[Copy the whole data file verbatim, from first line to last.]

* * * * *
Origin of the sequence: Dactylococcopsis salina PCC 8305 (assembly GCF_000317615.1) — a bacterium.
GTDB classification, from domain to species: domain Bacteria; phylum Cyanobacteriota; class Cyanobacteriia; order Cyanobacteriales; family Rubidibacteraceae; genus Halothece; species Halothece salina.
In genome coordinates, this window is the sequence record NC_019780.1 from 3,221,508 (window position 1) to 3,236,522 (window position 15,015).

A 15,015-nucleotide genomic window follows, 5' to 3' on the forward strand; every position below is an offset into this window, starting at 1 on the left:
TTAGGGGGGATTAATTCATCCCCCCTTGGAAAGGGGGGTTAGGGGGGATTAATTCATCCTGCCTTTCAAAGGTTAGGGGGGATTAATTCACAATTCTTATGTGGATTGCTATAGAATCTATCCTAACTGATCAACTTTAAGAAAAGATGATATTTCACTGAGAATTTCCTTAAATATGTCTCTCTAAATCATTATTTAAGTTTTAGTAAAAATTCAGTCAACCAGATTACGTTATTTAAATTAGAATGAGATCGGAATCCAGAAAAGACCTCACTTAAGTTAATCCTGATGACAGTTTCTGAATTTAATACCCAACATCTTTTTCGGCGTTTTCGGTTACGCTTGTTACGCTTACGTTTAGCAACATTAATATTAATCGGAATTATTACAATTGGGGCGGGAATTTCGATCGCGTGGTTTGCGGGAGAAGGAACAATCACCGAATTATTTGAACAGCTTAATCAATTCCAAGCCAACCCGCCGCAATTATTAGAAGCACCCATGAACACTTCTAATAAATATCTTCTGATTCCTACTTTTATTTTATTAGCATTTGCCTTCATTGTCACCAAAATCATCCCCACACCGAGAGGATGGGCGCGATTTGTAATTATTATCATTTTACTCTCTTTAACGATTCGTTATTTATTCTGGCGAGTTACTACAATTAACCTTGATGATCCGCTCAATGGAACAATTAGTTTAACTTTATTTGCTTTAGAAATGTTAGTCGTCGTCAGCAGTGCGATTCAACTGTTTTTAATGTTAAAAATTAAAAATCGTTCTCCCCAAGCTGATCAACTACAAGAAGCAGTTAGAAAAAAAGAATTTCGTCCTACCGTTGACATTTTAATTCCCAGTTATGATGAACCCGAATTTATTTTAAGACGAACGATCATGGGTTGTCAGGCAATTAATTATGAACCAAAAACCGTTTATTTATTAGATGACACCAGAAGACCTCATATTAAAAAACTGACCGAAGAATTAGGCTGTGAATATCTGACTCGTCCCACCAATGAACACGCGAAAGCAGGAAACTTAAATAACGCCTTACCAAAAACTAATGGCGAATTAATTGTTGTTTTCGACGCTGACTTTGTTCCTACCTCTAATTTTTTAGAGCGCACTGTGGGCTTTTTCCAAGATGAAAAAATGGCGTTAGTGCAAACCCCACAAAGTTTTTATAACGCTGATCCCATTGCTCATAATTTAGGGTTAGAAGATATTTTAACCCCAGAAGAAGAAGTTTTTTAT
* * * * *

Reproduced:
Origin of the sequence: Dactylococcopsis salina PCC 8305 (assembly GCF_000317615.1) — a bacterium.
GTDB classification, from domain to species: domain Bacteria; phylum Cyanobacteriota; class Cyanobacteriia; order Cyanobacteriales; family Rubidibacteraceae; genus Halothece; species Halothece salina.
In genome coordinates, this window is the sequence record NC_019780.1 from 3,221,508 (window position 1) to 3,236,522 (window position 15,015).

A 15,015-nucleotide genomic window follows, 5' to 3' on the forward strand; every position below is an offset into this window, starting at 1 on the left:
TTAGGGGGGATTAATTCATCCCCCCTTGGAAAGGGGGGTTAGGGGGGATTAATTCATCCTGCCTTTCAAAGGTTAGGGGGGATTAATTCACAATTCTTATGTGGATTGCTATAGAATCTATCCTAACTGATCAACTTTAAGAAAAGATGATATTTCACTGAGAATTTCCTTAAATATGTCTCTCTAAATCATTATTTAAGTTTTAGTAAAAATTCAGTCAACCAGATTACGTTATTTAAATTAGAATGAGATCGGAATCCAGAAAAGACCTCACTTAAGTTAATCCTGATGACAGTTTCTGAATTTAATACCCAACATCTTTTTCGGCGTTTTCGGTTACGCTTGTTACGCTTACGTTTAGCAACATTAATATTAATCGGAATTATTACAATTGGGGCGGGAATTTCGATCGCGTGGTTTGCGGGAGAAGGAACAATCACCGAATTATTTGAACAGCTTAATCAATTCCAAGCCAACCCGCCGCAATTATTAGAAGCACCCATGAACACTTCTAATAAATATCTTCTGATTCCTACTTTTATTTTATTAGCATTTGCCTTCATTGTCACCAAAATCATCCCCACACCGAGAGGATGGGCGCGATTTGTAATTATTATCATTTTACTCTCTTTAACGATTCGTTATTTATTCTGGCGAGTTACTACAATTAACCTTGATGATCCGCTCAATGGAACAATTAGTTTAACTTTATTTGCTTTAGAAATGTTAGTCGTCGTCAGCAGTGCGATTCAACTGTTTTTAATGTTAAAAATTAAAAATCGTTCTCCCCAAGCTGATCAACTACAAGAAGCAGTTAGAAAAAAAGAATTTCGTCCTACCGTTGACATTTTAATTCCCAGTTATGATGAACCCGAATTTATTTTAAGACGAACGATCATGGGTTGTCAGGCAATTAATTATGAACCAAAAACCGTTTATTTATTAGATGACACCAGAAGACCTCATATTAAAAAACTGACCGAAGAATTAGGCTGTGAATATCTGACTCGTCCCACCAATGAACACGCGAAAGCAGGAAACTTAAATAACGCCTTACCAAAAACTAATGGCGAATTAATTGTTGTTTTCGACGCTGACTTTGTTCCTACCTCTAATTTTTTAGAGCGCACTGTGGGCTTTTTCCAAGATGAAAAAATGGCGTTAGTGCAAACCCCACAAAGTTTTTATAACGCTGATCCCATTGCTCATAATTTAGGGTTAGAAGATATTTTAACCCCAGAAGAAGAAGTTTTTTAT